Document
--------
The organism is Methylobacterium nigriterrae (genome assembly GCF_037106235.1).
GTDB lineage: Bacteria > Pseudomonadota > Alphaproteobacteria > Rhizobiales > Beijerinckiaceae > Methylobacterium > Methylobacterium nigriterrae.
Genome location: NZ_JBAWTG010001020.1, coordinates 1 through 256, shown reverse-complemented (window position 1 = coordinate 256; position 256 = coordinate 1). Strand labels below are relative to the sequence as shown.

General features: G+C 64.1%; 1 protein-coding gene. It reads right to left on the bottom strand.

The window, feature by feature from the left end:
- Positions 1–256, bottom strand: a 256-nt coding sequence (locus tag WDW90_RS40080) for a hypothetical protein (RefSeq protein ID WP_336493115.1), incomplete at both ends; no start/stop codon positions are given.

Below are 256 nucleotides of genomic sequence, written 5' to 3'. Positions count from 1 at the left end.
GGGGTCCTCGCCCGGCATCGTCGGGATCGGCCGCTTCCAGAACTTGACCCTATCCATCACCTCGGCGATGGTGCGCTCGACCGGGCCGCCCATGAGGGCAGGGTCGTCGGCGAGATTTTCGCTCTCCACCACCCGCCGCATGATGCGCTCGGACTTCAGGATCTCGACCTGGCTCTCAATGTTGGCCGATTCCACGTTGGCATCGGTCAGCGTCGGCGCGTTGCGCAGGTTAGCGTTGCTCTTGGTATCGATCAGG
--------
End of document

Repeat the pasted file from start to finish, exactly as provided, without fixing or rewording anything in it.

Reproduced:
The organism is Methylobacterium nigriterrae (genome assembly GCF_037106235.1).
GTDB lineage: Bacteria > Pseudomonadota > Alphaproteobacteria > Rhizobiales > Beijerinckiaceae > Methylobacterium > Methylobacterium nigriterrae.
Genome location: NZ_JBAWTG010001020.1, coordinates 1 through 256, shown reverse-complemented (window position 1 = coordinate 256; position 256 = coordinate 1). Strand labels below are relative to the sequence as shown.

General features: G+C 64.1%; 1 protein-coding gene. It reads right to left on the bottom strand.

The window, feature by feature from the left end:
- Positions 1–256, bottom strand: a 256-nt coding sequence (locus tag WDW90_RS40080) for a hypothetical protein (RefSeq protein ID WP_336493115.1), incomplete at both ends; no start/stop codon positions are given.

Below are 256 nucleotides of genomic sequence, written 5' to 3'. Positions count from 1 at the left end.
GGGGTCCTCGCCCGGCATCGTCGGGATCGGCCGCTTCCAGAACTTGACCCTATCCATCACCTCGGCGATGGTGCGCTCGACCGGGCCGCCCATGAGGGCAGGGTCGTCGGCGAGATTTTCGCTCTCCACCACCCGCCGCATGATGCGCTCGGACTTCAGGATCTCGACCTGGCTCTCAATGTTGGCCGATTCCACGTTGGCATCGGTCAGCGTCGGCGCGTTGCGCAGGTTAGCGTTGCTCTTGGTATCGATCAGG